Our March workshop was dynamic. Julie, Mirae, Lindsey and I prepared our respective sections to facilitate the 2 hour workshop at the Carnegie Gymnasium. We had a couple new people join us, and this proved to be a bit of a challenge as we were faced with some new learning opportunities about permission and disclosure.
This time around, the structure was led as follows:
Hailey- Energy body warm up: closed eye meditation scanning body, and distributing weight through all areas of feet. Introduction of heartbeat rhythm through walking towards centre of circle and away.
(We later spoke to Karen about how to verbalize this section of the warm up, and she stated that she allows the information to be guided by the pathway of the breath.)
Lindsey- Clapping rhythm exercises to teach teamwork and getting back on rhythm when you have lost it. Hand dance work through passing around hand dance, paying attention to each person’s rhythm.
Mirae- Animal bodies, tensegrity lines and paying attention to changes in speed and curves within these explorations. What are the senses of the animals and how does it change movement? Painting with feet.
Julie- Group and duet work exploring staccato, legato, no rhythm, crescendo. Transfer these into hand energy transfer duet. Solo sharing with circle support. Conductor exercise with group following conductor using whole space.
When Lindsey began the second phase of the warm-up, two facilitators briefly spoke about possibly bringing out the camera in order to document the process. One of the new participants became triggered by this idea. Crisis mode set in, and the facilitators immediately left the idea of documenting behind. By giving the participant space to do what she needed to do, the room slowed to a meditative pace and did not react to what was going on. The participant decided that it was best for her to leave the process.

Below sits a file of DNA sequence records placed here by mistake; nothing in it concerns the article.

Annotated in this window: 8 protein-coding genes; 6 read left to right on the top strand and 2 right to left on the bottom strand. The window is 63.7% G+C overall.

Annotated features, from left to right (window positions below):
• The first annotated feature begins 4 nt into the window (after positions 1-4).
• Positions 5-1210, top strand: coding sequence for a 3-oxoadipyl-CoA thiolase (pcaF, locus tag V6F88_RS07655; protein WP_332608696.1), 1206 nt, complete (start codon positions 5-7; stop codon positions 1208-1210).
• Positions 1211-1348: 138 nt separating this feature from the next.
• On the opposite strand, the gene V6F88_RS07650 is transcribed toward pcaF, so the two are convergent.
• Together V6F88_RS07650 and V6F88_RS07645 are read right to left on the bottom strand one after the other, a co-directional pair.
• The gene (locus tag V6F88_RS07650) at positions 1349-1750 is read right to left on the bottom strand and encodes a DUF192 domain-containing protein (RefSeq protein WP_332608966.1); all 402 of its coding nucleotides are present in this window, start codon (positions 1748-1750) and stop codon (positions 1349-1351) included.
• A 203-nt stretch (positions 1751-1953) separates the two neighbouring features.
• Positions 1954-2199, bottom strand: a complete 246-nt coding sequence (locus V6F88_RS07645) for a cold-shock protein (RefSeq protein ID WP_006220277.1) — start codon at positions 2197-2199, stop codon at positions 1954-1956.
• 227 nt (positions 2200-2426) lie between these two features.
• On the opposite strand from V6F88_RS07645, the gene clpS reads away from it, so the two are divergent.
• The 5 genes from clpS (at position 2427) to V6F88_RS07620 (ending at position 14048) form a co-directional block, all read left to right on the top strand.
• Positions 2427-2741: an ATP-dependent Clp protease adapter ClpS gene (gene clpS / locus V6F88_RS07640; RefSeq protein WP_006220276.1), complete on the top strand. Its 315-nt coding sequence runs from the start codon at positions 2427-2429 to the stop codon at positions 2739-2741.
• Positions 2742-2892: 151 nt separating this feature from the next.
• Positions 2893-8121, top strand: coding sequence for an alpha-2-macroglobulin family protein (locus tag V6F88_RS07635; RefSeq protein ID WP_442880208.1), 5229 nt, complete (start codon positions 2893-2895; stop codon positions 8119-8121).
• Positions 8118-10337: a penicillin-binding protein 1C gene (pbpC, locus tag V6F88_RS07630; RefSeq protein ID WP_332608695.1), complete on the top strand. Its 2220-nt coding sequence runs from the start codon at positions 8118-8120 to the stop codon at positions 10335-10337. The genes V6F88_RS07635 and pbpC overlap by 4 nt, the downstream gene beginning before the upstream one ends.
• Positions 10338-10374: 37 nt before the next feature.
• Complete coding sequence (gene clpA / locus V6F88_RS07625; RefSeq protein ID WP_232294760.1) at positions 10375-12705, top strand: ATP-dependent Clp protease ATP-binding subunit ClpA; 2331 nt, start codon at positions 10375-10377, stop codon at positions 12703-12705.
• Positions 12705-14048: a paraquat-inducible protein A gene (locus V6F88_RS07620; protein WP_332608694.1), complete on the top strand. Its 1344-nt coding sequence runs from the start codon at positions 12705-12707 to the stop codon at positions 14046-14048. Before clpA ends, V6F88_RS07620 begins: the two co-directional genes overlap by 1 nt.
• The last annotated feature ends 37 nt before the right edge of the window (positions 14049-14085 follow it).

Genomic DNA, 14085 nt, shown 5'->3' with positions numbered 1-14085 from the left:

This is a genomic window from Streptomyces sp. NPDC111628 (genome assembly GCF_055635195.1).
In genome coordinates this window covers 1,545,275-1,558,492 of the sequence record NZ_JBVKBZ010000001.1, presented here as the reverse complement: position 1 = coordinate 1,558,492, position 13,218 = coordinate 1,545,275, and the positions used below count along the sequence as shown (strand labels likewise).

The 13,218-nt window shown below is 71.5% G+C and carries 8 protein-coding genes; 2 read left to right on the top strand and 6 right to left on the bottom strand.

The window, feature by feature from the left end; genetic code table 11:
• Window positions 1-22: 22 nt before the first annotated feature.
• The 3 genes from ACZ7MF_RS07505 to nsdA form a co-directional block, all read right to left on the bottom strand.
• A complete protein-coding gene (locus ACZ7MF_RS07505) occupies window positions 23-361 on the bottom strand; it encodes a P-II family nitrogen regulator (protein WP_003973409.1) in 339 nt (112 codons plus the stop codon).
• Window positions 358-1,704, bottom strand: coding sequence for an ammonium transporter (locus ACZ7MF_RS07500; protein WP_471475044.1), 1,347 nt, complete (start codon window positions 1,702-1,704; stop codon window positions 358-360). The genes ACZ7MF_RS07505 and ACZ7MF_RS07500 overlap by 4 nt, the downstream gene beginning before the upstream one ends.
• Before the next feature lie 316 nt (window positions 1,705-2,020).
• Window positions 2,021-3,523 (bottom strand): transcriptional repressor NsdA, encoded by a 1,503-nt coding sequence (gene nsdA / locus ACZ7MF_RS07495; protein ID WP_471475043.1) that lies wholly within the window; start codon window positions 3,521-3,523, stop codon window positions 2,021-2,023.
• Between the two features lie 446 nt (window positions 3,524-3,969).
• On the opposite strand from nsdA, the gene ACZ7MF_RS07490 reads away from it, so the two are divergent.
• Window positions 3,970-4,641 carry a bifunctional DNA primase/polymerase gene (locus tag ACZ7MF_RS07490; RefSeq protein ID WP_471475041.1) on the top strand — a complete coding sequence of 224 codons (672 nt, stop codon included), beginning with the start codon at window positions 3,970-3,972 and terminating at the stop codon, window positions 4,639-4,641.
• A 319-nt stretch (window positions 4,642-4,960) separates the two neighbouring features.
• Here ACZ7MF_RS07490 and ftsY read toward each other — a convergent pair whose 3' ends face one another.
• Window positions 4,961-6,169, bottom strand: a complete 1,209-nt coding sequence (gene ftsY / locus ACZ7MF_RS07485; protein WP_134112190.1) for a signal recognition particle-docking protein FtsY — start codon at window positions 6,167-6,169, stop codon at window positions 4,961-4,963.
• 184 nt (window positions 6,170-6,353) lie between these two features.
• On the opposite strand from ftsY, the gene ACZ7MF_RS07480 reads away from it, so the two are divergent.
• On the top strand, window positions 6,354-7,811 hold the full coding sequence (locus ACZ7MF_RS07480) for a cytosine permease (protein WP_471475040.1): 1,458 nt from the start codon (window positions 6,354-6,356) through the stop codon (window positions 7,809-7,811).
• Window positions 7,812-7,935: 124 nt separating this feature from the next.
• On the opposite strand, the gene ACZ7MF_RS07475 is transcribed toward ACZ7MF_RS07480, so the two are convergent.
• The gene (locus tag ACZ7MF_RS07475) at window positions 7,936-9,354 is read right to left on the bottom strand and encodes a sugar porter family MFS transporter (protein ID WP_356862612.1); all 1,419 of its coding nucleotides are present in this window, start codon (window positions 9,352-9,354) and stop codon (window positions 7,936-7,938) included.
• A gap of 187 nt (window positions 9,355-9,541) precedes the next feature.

What happened in the room after this incident was quite beautiful. Lindsey continued to facilitate a calm version of the hand dance exchange, and each participant took this opportunity to calm the space and any nerves that people may have. There was a brief misunderstanding between two participants that occurred several minutes later that may have been a leftover bit of energy from the former upset, but it subsided quickly.
In our meeting post-workshop, we spoke about ways to deal with and avoid such situations. Mirae brought some materials from a workshop she attended about conflict situations and how to deal graciously with such circumstances, and the main thing that we learned was that giving the person in crisis space and distance. If the situation becomes violent or becomes harmful towards the participants or facilitators, then we would follow predetermined protocols. In the particular situation of a dance workshop, our role is to allow the dance and movement to heal any residual disturbed energy in the space. By continuing the dance, we as facilitators are not allowing the problem to become a problem that the whole group has to deal with.
The primary practical thing we learned is to disclose the possibility of filming at the beginning of the workshop and give participants the opportunity to express their desire to not be included in such documentation.